Dead Letters, by Caite Dolan-Leach, is the story of identical twins Ava and Zelda. If you've frequented my blog, you know how I love a good identical twin story, and this one does not disappoint. However, I'll give you fair warning. It is very dark. This is not an adult version of Sweet Valley High. It's not even a more adult version of the actual adult version of Sweet Valley High. Dead Letters is all about family disfunction, addiction, and identity. It's also a mystery, and while the clues stack up neatly, the ultimate solution will come at a terrible cost.
Ava and Zelda were named thusly because their parents, Marlin and Nadine, decided that their girls contained the entire alphabet between them, that together they represented everything from A to Z, and as a family they now had it all. It turns out they were being overly optimistic. As the years went by, Nadine succumbed to alcoholism and was diagnosed with a rare form of dementia. Marlin left, and by the time the story begins, he's on his third wife and has a new, young family. Ava escaped caring for her mother and the crumbling family vineyard/wine business to study French literature in Paris, after she caught Zelda hooking up with Ava's first love, Wyatt. A barn fire and the apparent death of Zelda causes Ava to return for the first time in two years.
Ava never believes that Zelda is actually dead. She hasn't spoken to Zelda since she left for Paris, but now she has hacked into Zelda's email, and she finds that Zelda is emailing herself messages meant for Ava. Every message has a theme, taken one by one from the letters of the alphabet. And each letter is a clue for how Ava can find Zelda. Along the way, Ava discovers more family secrets and learns some hard truths about herself, about her family, and about her relationship with Wyatt. Ava becomes convinced that Zelda intends to take over Ava's identity, yet she also must figure out exactly what that identity is.
There is no way this story has a neat, tidy, completely happy ending, because the whole point of the book is that life is messy because people and relationships are messy too. Ava spends her whole life trying to be neat and tidy in contrast to Zelda's sloppiness, to be the good twin, with goals and achievements. Yet, she winds up back home, with the same alcohol problems that Zelda and Nadine have, realizing that for all her efforts to escape, she is just as trapped as they are. Towards the novel's ending, Nadine says to Ava, “You know, you can start all kinds of relationships in your life. But you only start life once. And you start it with a limited number of people. Those people, they do something to you.”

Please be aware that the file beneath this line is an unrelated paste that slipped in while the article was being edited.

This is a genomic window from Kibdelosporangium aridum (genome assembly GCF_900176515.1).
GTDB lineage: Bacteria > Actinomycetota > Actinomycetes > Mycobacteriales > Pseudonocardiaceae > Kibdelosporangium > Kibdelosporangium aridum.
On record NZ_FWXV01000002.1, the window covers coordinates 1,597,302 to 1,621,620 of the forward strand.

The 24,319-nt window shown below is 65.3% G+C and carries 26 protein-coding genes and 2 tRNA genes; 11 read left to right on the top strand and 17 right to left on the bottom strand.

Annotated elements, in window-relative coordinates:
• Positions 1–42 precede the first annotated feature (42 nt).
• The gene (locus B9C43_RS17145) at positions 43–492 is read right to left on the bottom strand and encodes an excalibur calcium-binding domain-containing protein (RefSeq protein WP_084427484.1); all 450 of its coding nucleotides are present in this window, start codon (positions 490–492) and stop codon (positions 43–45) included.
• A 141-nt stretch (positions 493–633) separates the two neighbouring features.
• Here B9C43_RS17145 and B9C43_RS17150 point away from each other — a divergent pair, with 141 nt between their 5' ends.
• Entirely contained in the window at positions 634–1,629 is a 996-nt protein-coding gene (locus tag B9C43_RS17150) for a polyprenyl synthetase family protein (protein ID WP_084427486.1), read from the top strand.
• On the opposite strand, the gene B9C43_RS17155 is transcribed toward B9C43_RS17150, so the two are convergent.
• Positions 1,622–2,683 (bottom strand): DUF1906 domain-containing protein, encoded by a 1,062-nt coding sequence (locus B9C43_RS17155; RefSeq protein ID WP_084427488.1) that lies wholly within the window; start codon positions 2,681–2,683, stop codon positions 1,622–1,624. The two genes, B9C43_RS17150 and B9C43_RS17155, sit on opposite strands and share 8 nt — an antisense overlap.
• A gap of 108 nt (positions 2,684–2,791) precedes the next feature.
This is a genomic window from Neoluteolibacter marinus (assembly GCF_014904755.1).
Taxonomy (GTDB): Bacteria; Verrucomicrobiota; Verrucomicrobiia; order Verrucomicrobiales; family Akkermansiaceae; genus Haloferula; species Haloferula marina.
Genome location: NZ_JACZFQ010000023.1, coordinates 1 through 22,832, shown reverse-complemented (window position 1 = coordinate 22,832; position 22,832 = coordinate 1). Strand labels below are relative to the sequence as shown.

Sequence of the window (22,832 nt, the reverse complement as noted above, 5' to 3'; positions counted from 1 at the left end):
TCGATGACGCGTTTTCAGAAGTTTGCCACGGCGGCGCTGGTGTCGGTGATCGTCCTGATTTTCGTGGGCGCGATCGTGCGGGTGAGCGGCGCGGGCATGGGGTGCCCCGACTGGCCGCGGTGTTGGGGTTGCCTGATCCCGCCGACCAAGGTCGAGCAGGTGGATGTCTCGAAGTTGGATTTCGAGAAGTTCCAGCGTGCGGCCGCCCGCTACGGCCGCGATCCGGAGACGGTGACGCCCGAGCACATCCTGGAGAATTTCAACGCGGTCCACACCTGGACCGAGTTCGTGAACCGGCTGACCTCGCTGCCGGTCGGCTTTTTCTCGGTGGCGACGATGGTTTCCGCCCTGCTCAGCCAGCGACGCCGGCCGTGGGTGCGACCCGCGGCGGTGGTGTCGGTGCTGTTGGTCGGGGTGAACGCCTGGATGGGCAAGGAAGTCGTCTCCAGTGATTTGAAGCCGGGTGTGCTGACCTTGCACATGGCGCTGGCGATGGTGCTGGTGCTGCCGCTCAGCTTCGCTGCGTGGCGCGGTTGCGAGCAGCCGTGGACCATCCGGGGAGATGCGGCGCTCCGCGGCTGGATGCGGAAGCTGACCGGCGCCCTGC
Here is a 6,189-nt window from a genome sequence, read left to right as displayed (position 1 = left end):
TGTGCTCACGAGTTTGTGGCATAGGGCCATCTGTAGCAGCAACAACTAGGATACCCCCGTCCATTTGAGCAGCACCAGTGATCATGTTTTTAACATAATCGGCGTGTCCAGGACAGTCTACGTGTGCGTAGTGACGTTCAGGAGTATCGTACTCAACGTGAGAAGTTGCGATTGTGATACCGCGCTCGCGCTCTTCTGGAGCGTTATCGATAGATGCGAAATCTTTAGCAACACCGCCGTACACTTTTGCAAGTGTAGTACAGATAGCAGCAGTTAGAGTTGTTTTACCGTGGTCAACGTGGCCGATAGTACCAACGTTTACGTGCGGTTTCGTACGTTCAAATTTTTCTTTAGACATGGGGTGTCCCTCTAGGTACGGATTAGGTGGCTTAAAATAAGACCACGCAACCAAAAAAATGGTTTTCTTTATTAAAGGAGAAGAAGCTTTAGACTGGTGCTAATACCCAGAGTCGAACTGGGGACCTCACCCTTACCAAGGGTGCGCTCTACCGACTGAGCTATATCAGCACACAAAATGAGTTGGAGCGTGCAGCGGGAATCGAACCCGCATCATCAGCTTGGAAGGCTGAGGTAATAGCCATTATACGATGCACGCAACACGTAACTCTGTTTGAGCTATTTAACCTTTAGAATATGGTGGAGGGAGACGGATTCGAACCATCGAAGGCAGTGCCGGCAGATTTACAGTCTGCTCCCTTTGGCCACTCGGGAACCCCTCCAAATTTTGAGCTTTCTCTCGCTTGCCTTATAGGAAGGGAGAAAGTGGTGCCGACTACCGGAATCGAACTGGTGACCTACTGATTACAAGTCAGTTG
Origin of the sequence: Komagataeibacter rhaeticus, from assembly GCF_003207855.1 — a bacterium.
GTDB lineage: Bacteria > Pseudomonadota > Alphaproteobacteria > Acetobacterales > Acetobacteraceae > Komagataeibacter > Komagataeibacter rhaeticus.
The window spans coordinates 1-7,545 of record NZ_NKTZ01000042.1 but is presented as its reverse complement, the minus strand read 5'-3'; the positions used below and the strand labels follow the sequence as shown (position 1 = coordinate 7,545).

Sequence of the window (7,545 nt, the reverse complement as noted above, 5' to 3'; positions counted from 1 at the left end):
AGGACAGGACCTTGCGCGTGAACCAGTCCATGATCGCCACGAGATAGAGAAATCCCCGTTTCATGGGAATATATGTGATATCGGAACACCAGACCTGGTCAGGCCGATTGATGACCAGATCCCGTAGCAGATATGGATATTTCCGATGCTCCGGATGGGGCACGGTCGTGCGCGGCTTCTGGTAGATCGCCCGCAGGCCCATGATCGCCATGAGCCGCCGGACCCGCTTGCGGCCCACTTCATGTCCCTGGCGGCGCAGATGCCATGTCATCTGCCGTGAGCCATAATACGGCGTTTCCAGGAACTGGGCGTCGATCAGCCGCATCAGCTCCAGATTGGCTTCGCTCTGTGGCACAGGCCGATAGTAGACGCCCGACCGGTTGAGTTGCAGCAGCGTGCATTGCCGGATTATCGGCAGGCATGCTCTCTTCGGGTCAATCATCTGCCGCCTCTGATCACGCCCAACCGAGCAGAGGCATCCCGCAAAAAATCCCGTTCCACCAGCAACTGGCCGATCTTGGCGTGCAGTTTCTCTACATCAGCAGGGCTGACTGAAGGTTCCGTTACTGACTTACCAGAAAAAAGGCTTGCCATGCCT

This novel examines the beautiful yet scarred relationships we form with the people whom we begin our lives with. It acknowledges the pain we unintentionally inflict upon one another but also the love we seem born to give. The story is bittersweet, just like a fine wine, and it leaves you a lot to contemplate and mull over. It should be sipped rather than chugged. It will leave you a little wiser, and while you'll be happy you read it, you might also be a little sad too.
Despite this, I whole-heartedly recommend Dead Letters.
In the last year I have read several novels that feature Instagram influencers, like Big Summer, by Jennifer Weiner. Ellery Lloyd's People Like Her takes influencer culture to a whole new level and I found the book both fascinating and shocking. I'm late to the party when it comes to Instagram & none of my knowledge of it is first hand. But on its predecessor, Facebook, I've seen how people can over-idealize their lives and make themselves seem perfect. I've had to hide some friends' feeds because my frustration was just too high; seeing their choreographed posts that looked like a lifestyle magazine made me irrationally angry and that had to stop. "You're not a person anymore. You're just a phony caption and a posed photo." That line from the novel stood out to me because I've felt that way, both about some friends and even about myself. When I catch myself planning Facebook posts about moments in my life as I am living them - well, that's not good. And that phenomenon is just one element tackled in this brilliant novel.